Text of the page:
The tittering started up again. The judge slammed his gavel on its base and declared, "Order!"

Mr. Hamilton had expected that re sponse and he waited for it to quiet down before he continued. Th is time he looked directly at Skunk- Guy.

"Is that your real name?" he inquired.

"That's the name I go by," Skunk-Guy explained.

"But don't you have another name?"

Skunk-Guy swallowed hard. "You mean, my secret identity?"

"Yes, for lack of a better term." The prosecutor stepped around his table in a casual manner. "Could you please tell the court your secret identity?"

"If I did, it wouldn't be a secret anymore."

Giggles bounced around the room.

Mr. Burr popped up from his chair. "Objection!"

The judge banged his gavel again. "Mr. Hamilton, this court is growing impatient."

"Please, your honor, I can prove the validity of the witness," Mr. Hamilton assured him.

"Move it along then!" the judge demanded.

Mr. Hamilton walked over to the witness box and confronted Skunk-Guy directly. His tone was assuring but insistent. "Would you please explain to the court why you need to keep your identity a secret?"

"I need to keep it hush-hush so my folks won't freak out."

"Are you telling us that your family doesn't know about your alter ego?"

"Oh, they know," Skunk-Guy declared. He could see his entire family sitting in the courtroom two rows back from the front. His sister Barbara was the victim in this case and his parents, Ed and Janice, were there to give their support to her and – in a more secret way – to himself.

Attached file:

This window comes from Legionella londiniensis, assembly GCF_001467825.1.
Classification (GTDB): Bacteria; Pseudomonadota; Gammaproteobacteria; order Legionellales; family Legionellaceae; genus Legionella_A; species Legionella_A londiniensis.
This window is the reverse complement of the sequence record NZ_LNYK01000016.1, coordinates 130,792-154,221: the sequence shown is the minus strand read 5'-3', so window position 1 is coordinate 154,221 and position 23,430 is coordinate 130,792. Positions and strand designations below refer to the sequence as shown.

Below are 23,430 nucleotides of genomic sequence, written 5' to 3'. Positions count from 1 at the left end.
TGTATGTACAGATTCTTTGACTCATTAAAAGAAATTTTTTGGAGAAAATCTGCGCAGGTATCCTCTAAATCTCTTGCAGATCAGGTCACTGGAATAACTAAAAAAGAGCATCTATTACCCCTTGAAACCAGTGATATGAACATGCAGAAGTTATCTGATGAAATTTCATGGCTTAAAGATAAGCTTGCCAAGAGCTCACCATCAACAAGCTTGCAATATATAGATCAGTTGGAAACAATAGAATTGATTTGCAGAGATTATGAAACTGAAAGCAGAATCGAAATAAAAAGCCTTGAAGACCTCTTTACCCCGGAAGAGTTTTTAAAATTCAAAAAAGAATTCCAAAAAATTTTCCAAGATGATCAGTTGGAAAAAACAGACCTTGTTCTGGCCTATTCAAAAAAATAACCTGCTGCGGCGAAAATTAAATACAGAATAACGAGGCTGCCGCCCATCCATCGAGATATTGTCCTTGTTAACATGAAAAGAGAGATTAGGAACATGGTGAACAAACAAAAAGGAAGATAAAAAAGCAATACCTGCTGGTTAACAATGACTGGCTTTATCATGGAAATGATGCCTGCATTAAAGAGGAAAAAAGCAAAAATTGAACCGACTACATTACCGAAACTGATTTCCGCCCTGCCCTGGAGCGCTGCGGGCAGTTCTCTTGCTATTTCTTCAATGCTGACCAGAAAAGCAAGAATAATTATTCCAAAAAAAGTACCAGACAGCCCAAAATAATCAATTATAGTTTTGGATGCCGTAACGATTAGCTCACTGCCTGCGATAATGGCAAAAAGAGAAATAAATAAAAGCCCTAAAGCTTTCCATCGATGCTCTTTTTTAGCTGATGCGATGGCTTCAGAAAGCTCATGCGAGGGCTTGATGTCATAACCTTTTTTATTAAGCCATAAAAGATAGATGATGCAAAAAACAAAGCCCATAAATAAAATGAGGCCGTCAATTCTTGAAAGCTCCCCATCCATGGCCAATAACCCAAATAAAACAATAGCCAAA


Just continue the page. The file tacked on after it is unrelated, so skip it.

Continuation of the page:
Skunk-Guy added in a confidential tone, "They just don't want anyone else to know."

So you are telling this court that your family knows of, and supports, this crime-fighting crusade of yours?" Mr. Hamilton asked.

"As long as I maintain a B average and get all of my chores done."

"Your honor," Mr. Burr sighed with great annoyance.

Mr. Hamilton turned his attention to the judge. "I am merely establishing the credibility of the witness."

The judge removed his glasses and looked the district attorney straight in the eye.

"The credibility of this witness will remain in doubt as long as he is dressed up like Pajama-Man. The court asks you, Mr. Hamilton, to prove that this is the man who apprehended the defendant."

"Very well, your honor." Mr. Hamilton nodded in agreement, then turned to the witness.

"Now, Skunk-Guy, we have heard testimony from three witnesses that there was a strong foul-smelling stench permeating the crime scene."

"Yes, there was," Skunk-Guy confirmed.

"You yourself smelled it?"

"Oh, yes."

"Was the odor strong enough to render someone helpless?"

"Oh, yeah, with all the gagging and coughing and choking and wheezing, they’d be pretty helpless."

"Do you know the source of the odor?"

"Yep, it was me."

The courtroom roared to life with laughter. The judge tried to bang it into submission with his gavel.

"Your honor," groaned Mr. Burr.

"Mr. Hamilton. . .” the judge began, but was interrupted.

"We are prepared to substantiate that statement, your honor," the DA assured him.

The judge leaned back in his chair and looked at his watch, then stated with forced calm, "If you do not do so in the next five minutes, I'm going to charge your witness with perjury and you with contempt of court."

Mr. Hamilton stepped to the side of the witness box, assuming a more private posture, directing Skunk-Guy’s attention away from the still- snickering room and the angry countenance of the defense attorney.

"You claim that you are the source of this alleged stinky smell?"

"Yes, I can make myself smell like anything. It's my special power."

Skunk-Guy happened to catch a glimpse of Mr. Burr, who had his head in his hands. At this point he was compelled to explain further.

"I used this power to overcome the defendant when he attacked Barb... err... the girl."

Mr. Hamilton spoke much softer now, as though he was attempting to learn some nasty secret. "And how did you come by this power?"

"It was the result of a freak lawn-mowing accident."